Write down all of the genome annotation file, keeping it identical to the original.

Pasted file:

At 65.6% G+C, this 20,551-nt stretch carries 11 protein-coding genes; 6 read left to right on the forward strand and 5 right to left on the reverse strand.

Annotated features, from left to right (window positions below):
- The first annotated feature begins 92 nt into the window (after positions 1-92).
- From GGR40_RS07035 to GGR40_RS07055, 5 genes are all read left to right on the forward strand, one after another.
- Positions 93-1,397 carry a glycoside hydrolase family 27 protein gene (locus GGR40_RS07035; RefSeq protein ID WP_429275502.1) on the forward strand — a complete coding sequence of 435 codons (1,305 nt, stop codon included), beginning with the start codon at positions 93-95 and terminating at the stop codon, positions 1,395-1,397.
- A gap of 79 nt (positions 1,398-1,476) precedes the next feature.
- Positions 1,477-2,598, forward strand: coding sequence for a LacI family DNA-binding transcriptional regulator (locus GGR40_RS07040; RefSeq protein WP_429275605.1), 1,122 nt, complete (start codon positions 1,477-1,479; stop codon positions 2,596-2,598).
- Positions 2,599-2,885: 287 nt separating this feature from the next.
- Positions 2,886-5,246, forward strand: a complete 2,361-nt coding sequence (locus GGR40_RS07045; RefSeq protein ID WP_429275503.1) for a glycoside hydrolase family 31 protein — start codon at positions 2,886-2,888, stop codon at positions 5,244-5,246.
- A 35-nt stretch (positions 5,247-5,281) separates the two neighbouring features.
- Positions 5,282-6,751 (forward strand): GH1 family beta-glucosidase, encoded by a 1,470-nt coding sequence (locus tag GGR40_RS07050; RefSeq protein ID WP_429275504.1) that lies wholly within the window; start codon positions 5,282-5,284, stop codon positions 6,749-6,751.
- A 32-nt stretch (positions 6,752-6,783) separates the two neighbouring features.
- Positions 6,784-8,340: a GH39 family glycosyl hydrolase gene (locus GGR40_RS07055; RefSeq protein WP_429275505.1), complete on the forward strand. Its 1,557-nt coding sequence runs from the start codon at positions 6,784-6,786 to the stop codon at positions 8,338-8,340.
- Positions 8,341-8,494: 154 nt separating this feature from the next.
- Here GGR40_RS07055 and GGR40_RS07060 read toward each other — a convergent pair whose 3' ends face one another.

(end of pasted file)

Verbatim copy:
At 65.6% G+C, this 20,551-nt stretch carries 11 protein-coding genes; 6 read left to right on the forward strand and 5 right to left on the reverse strand.

Annotated features, from left to right (window positions below):
- The first annotated feature begins 92 nt into the window (after positions 1-92).
- From GGR40_RS07035 to GGR40_RS07055, 5 genes are all read left to right on the forward strand, one after another.
- Positions 93-1,397 carry a glycoside hydrolase family 27 protein gene (locus GGR40_RS07035; RefSeq protein ID WP_429275502.1) on the forward strand — a complete coding sequence of 435 codons (1,305 nt, stop codon included), beginning with the start codon at positions 93-95 and terminating at the stop codon, positions 1,395-1,397.
- A gap of 79 nt (positions 1,398-1,476) precedes the next feature.
- Positions 1,477-2,598, forward strand: coding sequence for a LacI family DNA-binding transcriptional regulator (locus GGR40_RS07040; RefSeq protein WP_429275605.1), 1,122 nt, complete (start codon positions 1,477-1,479; stop codon positions 2,596-2,598).
- Positions 2,599-2,885: 287 nt separating this feature from the next.
- Positions 2,886-5,246, forward strand: a complete 2,361-nt coding sequence (locus GGR40_RS07045; RefSeq protein ID WP_429275503.1) for a glycoside hydrolase family 31 protein — start codon at positions 2,886-2,888, stop codon at positions 5,244-5,246.
- A 35-nt stretch (positions 5,247-5,281) separates the two neighbouring features.
- Positions 5,282-6,751 (forward strand): GH1 family beta-glucosidase, encoded by a 1,470-nt coding sequence (locus tag GGR40_RS07050; RefSeq protein ID WP_429275504.1) that lies wholly within the window; start codon positions 5,282-5,284, stop codon positions 6,749-6,751.
- A 32-nt stretch (positions 6,752-6,783) separates the two neighbouring features.
- Positions 6,784-8,340: a GH39 family glycosyl hydrolase gene (locus GGR40_RS07055; RefSeq protein WP_429275505.1), complete on the forward strand. Its 1,557-nt coding sequence runs from the start codon at positions 6,784-6,786 to the stop codon at positions 8,338-8,340.
- Positions 8,341-8,494: 154 nt separating this feature from the next.
- Here GGR40_RS07055 and GGR40_RS07060 read toward each other — a convergent pair whose 3' ends face one another.